A young fellow, six years old, recently made the delightful discovery that even numbers are made of pairs of other numbers. In fact, most mathematicians would define even numbers in a similar way: any even integer, divided by two, has a remainder of zero. Adding the quotient to itself is the same as doubling the quotient, and will give the original number. When the remainder is one, the original number is odd.

So how had this young man been taught? He had been taught – as many of us are – that even numbers end with a 0, 2, 4, 6, or 8. This is absolutely true. It is a “math fact” – but it stands in isolation; it has no connection to anything else; it actually obscures the concept of “even” versus “odd.”

Why? It is a lucky accident that our numbers are based on an even number, ten. If we were three-handed space aliens, we might have developed a number system based on fifteens, not tens. Such a species would eventually discover the idea of “even” and “odd” numbers, but they’d probably first develop some concept of the remainder when dividing by three – which would be a natural fit with their system.

Computer programmers often use hexadecimal notation, because it is a good fit with computer systems. I will borrow their idea, but use base 15. The digits in base 15 would be 0, 1, 2, 3, 4, 5, 6, 7, 8, 9, A, B, C, D, E. The letters would represent what we call “10”, “11”, “12”, “13”, and “14”.

Let us take a random number in base 15: 4E33. I can tell immediately that this number is exactly divisible by 3. Why? Because the last digit is divisible by 3, AND the number base is divisible by 3. To illustrate, I shall use a smaller number: E3. This stands for E fifteens plus 3; 14 times 15 plus 3, in our usual decimal system. There is no need to multiply it out. Let us ask “what is 14*15+3 divided by 3?”

To answer that question, divide each part by 3: what is 14*15 divided by 3? Since 15 is divisible by 3, we can divide it directly, “cancelling the factor of 3” – leaving 14*5. In the same way, dividing 3 by 3 gives one. There is no remainder in either case. We put them back together: the answer is exactly 14*5+1, no remainder.

If I know which digits are divisible by 3 in a base 15 system, I can immediately tell if some number is divisible by 3 as a whole. These digits would be 0, 3, 6, 9, and C.

If all that is confusing, let us switch back to base 10. Ten is an “even” base because ten is divisible by 2. Two fives make ten. Two 50s make 100. Two 500s make 1000. And so on and so forth. So, when looking at a ginormous number such as 65342354, we need only look at the one’s digit – the 4 on the right – and we can say that it is divisible by 2.

There’s an obvious place for math facts such as this. If you had to do the complete division by 2, it would take longer to find the answer. But this math fact actually depends on an interesting concept. Knowing both of these things gives you a richer understanding of what an “even number” is; it reveals more interesting information about the decimal number system.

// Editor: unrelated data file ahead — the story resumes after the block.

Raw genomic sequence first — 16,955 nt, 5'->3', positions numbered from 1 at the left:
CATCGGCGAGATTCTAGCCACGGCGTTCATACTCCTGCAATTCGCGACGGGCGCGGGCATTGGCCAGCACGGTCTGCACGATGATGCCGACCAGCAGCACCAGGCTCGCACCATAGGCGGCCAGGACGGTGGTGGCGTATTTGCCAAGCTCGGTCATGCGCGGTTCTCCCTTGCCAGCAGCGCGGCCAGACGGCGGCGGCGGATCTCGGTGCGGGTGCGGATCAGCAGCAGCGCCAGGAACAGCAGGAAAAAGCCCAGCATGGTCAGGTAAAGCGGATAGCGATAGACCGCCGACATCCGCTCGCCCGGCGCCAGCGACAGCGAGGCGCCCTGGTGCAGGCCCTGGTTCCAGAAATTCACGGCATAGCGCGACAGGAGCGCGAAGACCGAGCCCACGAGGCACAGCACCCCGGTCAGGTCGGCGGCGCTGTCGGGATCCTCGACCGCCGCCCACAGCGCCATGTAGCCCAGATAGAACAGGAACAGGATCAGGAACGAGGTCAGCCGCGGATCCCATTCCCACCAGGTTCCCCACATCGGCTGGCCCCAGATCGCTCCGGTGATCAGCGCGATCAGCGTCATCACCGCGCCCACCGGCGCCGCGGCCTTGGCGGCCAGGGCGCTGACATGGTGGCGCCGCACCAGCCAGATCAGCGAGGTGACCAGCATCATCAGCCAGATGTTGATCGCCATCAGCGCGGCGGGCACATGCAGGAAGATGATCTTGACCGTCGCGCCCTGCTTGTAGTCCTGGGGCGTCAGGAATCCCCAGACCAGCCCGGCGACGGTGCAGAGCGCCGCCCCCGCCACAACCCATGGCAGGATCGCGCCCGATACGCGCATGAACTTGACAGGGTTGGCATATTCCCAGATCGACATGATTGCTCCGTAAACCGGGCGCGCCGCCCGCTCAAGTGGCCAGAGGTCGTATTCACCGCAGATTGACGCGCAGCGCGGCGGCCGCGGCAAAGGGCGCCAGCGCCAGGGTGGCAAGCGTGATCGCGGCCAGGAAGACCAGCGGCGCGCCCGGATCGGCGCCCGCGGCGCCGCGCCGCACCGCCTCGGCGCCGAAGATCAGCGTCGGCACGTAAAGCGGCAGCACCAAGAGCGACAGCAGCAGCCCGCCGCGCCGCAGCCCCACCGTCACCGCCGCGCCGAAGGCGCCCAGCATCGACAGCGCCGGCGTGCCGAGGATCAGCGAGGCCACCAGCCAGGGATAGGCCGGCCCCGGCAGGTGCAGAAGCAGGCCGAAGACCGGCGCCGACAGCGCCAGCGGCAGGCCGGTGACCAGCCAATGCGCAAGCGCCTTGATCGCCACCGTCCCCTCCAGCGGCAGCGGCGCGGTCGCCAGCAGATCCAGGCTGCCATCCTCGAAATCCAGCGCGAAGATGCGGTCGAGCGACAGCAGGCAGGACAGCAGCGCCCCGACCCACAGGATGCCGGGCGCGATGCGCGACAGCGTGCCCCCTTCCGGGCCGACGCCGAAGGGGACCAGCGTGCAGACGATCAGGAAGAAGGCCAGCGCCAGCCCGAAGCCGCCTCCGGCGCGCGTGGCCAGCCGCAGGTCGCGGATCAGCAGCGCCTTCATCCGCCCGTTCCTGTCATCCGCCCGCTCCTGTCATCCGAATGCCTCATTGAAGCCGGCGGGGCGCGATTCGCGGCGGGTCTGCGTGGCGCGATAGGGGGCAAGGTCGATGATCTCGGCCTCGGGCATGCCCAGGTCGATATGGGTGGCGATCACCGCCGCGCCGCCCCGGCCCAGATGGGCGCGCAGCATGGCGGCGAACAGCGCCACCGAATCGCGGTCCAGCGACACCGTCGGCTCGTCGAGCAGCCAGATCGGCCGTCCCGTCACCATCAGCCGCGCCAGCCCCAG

For example, you might discover a test for division by 25: look at the rightmost two digits, the ones and tens; if they are “00”, “25”, “50”, or “75”, the number as a whole is divisible by 25. This works because hundreds, thousands, and higher powers of ten are always divisible by 25.

There are a whole series of similar ideas, for any factor or product of the factors of 10 – that is, 2, 5, 10, 25, 100, and so forth.

What about dividing by 3? There’s a test for that, too, but you have to look at the whole number. Add all the digits together. If this is more than one digit, add the digits of the new sum together. If the result is divisible by 3, then the original number was divisible by 3.

This method is called “casting out nines.” Why? Ten is 9+1. One hundred is 99+1. One thousand is 999+1 – and so forth. If you throw away all the 9s in a number, and keep the matching ones, you are essentially adding the digits as I have described above.

Let’s take an example, the number 27. Two tens and seven – two nines and two ones and seven. Cast out the nines, and you have 2 + 7, which is 9 – which is divisible by 9 – and also by 3.

Another example: 127 – one hundred and twenty and seven. 99 + 1 + 9 + 1 + 9 + 1 + 7. Throw away the 99 and the 9s. 1+1+1+7 is 10. Add the 1 and 0 digits in the same way; the result is 1. If you were to do the long form division, you’d have 14 nines and a remainder of 1. Casting out nines quickly gives you the remainder.

When a child learns concepts this way, they’ll stick better than a collection of random facts. To the mathematical mind, connections and sense and patterns are more valuable than seemingly-random facts.

This was really fascinating. I had never heard about casting nines before, and I’m a high school student taking calculus. That being said, if I had been told this in elementary school, I don’t think I would have been as interesting. I do math competitions semi-regularly (which usually feature more creative problems than school math), and I’ve used divisibility rules countless times. I don’t feel like I could appreciate the proof behind this rule had I not applied it multiple times.

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I forget exactly where I learned about casting out nines, but it was probably a very old – early 1900s – math text. In those days, math was about day-to-day calculation, not so much abstract set theory, etc.. Accountants used casting out nines to check for errors in their ledgers. They’d cast out nines both vertically and horizontally, and check that the figures matched.

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